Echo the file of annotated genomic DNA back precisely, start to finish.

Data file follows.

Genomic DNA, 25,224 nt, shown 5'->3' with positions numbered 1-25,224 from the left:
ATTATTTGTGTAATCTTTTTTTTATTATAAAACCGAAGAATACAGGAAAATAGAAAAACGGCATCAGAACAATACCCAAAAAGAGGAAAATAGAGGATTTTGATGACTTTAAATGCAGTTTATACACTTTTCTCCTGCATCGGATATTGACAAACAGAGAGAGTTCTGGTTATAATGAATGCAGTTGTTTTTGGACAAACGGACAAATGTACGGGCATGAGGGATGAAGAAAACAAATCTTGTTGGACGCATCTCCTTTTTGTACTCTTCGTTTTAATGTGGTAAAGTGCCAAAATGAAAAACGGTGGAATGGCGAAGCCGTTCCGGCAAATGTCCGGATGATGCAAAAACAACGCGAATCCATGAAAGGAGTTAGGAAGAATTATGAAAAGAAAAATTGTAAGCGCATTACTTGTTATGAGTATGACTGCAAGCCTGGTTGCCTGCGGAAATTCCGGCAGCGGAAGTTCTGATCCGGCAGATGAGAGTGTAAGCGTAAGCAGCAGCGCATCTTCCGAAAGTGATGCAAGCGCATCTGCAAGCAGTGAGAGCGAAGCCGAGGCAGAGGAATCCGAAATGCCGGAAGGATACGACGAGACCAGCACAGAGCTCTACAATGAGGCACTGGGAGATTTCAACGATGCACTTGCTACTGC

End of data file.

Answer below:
Genomic DNA, 25,224 nt, shown 5'->3' with positions numbered 1-25,224 from the left:
ATTATTTGTGTAATCTTTTTTTTATTATAAAACCGAAGAATACAGGAAAATAGAAAAACGGCATCAGAACAATACCCAAAAAGAGGAAAATAGAGGATTTTGATGACTTTAAATGCAGTTTATACACTTTTCTCCTGCATCGGATATTGACAAACAGAGAGAGTTCTGGTTATAATGAATGCAGTTGTTTTTGGACAAACGGACAAATGTACGGGCATGAGGGATGAAGAAAACAAATCTTGTTGGACGCATCTCCTTTTTGTACTCTTCGTTTTAATGTGGTAAAGTGCCAAAATGAAAAACGGTGGAATGGCGAAGCCGTTCCGGCAAATGTCCGGATGATGCAAAAACAACGCGAATCCATGAAAGGAGTTAGGAAGAATTATGAAAAGAAAAATTGTAAGCGCATTACTTGTTATGAGTATGACTGCAAGCCTGGTTGCCTGCGGAAATTCCGGCAGCGGAAGTTCTGATCCGGCAGATGAGAGTGTAAGCGTAAGCAGCAGCGCATCTTCCGAAAGTGATGCAAGCGCATCTGCAAGCAGTGAGAGCGAAGCCGAGGCAGAGGAATCCGAAATGCCGGAAGGATACGACGAGACCAGCACAGAGCTCTACAATGAGGCACTGGGAGATTTCAACGATGCACTTGCTACTGC